Emmanuel Dunand/AFP/Getty Images
Barack Obama poses with University of Wyoming mascot Pistol Pete before entering a campaign rally in Laramie, Wyo., on March 7.
Barack Obama poses with University of Wyoming mascot Pistol Pete before entering a campaign rally in Laramie, Wyo., on March 7. Emmanuel Dunand/AFP/Getty Images
In Wyoming, many people are anticipating Inauguration Day with a mix of curiosity and dread. Only 33 percent of voters in the Cowboy State went for Barack Obama. No state voted less Democratic. Even so, many say they'll still give Obama the respect any U.S. president is due.
Just days before the inauguration, the cash register is ringing at a gun shop in Laramie. Owner Dieter Sturm says sales are up 50 percent to 100 percent. People worry, he says, that Obama will ban certain semiautomatic weapons. Those are going especially fast.
"He's one of the best guns salesmen," Sturm says. "Actually, he's better than the Clintons, and they were damn good."
Anxious About Obama
Sturm didn't vote for Obama. He questions the president-elect's patriotism and his stance on Iraq. But for now, Sturm says the specter of a Democratic president is good for business.
The picture is less cheery 50 miles down the road in Cheyenne, where the Wyoming Legislature began work this week. Lawmakers here mingle in suits, boots and bolo ties. Many of them, like Republican Sen. Curt Meier, are anxious about Obama.
"We know that we are going to get change," Meier says. "We just don't know what the change is going to be. And I think that brings both a sense of excitement and a sense of fear. Because the man is very capable in some areas, but I think that he's awfully green in the gills."
Lots of lawmakers agree that Wyoming has a lot at stake. The state's mineral royalties have already taken a hit with the economic downturn. Meier says Obama's push for alternative energy could be even more painful.
The Environment Vs.The Land
But a slice of Wyoming residents are eager for change, especially in Laramie, home of the University of Wyoming. At a coffee shop downtown, many people's eyes light up when they talk about Obama.
"I feel very optimistic," says university employee Michael Yake. "I think he's got some good environmental policies. Hopefully that'll hold up and he won't get a lot of opposition from the Republicans in this state who want to drill and drill and keep on drilling."
Obama's stance on the environment is cause for concern in some circles. Across the interstate in West Laramie, four ranchers sit around a table at McDonald's. One of them is Tom Page, a dark-haired man with a silk handkerchief knotted around his neck. "My wife had the comment," he says, "she said that Obama is going to be like Clinton on steroids. And the farming and ranching industry had a lot of trouble with Clinton."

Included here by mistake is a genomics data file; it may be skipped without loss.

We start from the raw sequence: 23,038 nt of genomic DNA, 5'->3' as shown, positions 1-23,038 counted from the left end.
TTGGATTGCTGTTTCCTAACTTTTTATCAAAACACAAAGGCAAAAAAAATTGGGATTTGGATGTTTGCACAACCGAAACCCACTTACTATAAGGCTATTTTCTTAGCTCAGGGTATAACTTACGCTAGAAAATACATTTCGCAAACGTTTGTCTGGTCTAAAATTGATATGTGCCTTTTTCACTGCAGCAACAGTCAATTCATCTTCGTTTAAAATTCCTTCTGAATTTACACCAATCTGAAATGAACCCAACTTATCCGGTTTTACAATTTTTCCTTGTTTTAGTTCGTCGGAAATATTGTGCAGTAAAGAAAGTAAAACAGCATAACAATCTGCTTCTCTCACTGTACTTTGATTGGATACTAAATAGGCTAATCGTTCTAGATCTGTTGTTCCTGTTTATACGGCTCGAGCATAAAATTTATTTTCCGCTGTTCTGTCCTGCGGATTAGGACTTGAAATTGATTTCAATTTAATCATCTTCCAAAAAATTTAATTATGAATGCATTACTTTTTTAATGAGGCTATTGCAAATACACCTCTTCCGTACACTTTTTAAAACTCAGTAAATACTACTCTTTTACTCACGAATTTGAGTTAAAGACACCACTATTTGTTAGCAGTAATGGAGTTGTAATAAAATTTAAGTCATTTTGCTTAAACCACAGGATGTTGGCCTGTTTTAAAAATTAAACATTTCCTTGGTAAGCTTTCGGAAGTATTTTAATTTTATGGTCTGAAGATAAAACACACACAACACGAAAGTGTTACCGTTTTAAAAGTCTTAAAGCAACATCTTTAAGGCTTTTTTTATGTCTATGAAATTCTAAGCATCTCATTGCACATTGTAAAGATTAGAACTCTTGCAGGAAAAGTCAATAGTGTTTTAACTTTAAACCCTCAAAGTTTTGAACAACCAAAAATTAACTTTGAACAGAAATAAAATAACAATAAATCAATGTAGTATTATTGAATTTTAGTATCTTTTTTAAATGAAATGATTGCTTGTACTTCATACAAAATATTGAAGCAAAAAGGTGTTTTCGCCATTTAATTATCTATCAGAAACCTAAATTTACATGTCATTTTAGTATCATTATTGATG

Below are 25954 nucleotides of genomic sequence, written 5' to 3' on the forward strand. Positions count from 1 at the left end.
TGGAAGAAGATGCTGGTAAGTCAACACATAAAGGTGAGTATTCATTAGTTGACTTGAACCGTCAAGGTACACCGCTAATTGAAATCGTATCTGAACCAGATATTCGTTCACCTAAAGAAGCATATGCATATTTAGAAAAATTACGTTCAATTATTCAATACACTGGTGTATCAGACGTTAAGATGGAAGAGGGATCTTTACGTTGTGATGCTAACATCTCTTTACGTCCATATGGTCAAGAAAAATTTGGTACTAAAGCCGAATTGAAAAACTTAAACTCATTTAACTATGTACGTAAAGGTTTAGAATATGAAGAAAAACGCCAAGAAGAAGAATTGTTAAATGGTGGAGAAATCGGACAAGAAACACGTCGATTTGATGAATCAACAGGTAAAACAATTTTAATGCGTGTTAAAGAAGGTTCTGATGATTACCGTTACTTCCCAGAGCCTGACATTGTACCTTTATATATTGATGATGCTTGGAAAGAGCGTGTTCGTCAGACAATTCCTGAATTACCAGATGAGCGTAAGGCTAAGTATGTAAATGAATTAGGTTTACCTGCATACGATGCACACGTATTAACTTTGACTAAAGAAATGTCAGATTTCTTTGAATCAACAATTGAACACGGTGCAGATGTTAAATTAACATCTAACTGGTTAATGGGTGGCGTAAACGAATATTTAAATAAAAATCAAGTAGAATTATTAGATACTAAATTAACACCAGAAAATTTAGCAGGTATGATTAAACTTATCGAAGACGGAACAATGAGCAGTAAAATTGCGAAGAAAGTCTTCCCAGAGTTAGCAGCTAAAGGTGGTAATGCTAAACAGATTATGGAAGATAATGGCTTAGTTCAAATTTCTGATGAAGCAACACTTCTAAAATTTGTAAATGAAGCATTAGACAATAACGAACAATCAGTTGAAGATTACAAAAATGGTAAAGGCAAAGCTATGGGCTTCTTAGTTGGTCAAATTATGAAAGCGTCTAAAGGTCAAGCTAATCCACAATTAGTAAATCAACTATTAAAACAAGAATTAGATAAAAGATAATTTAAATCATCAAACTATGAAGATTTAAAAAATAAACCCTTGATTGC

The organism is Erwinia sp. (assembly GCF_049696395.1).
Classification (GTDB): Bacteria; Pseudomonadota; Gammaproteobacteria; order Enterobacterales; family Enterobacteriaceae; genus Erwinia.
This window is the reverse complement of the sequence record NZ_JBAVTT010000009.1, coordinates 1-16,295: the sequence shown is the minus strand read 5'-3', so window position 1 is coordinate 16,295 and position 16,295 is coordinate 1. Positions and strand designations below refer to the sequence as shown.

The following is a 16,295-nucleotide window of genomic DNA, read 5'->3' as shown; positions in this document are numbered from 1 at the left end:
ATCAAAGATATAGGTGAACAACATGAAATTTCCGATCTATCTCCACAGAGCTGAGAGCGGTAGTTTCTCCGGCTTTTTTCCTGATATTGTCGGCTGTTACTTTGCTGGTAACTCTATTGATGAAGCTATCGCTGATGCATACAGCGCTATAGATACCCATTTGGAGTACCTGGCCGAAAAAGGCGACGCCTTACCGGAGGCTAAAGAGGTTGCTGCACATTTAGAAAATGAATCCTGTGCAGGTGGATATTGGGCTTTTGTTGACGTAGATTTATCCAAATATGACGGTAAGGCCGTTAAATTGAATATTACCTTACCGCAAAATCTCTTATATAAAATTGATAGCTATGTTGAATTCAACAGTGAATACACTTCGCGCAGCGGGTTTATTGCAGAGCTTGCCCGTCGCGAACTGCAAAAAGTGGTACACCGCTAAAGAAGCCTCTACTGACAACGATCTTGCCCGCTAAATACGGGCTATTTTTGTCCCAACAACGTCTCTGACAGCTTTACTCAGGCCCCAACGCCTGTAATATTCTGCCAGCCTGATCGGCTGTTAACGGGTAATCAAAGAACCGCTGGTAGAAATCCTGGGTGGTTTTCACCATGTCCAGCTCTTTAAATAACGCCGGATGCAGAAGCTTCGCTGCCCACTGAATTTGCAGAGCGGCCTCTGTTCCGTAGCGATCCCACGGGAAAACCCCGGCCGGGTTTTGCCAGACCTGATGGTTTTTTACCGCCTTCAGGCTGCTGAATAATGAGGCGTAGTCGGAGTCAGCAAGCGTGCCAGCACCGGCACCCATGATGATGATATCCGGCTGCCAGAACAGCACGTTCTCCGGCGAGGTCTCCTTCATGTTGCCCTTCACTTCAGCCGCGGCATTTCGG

Page says his first concern is about endangered species protections. To liberals in Washington, he says, endangered species are an abstract, feel-good issue. But to Wyoming ranchers, some of those species, like gray wolves, are a real threat to their cattle — and to their livelihoods.
"You know, if we would turn that wolf loose in Central Park or at the monument in Washington, D.C., they'd be screaming bloody murder," Page says.
Across the table, rancher Scott Sims says he worries the Obama administration will raise the estate tax. He says that could make it tough or impossible for ranchers to pass their land down to their children.
"We don't need more government, we need less government," Sims says. "We don't need more taxes or the redistribution of wealth."
The other men nod in agreement.
University of Wyoming history professor Pete Simpson has seen the tides of Democratic and Republican administrations come and go. He says there's a mix of emotions in Wyoming when it's the Democrat's turn.
"Some anxiety, some hopefulness, some historical ennui," Simpson says. "We're not too great on change in this state."
Regardless, change is coming on Jan. 20. And many here say come Tuesday, they'll stand behind their new president. That's just the Wyoming way.
Addie Goss reports for Wyoming Public Radio.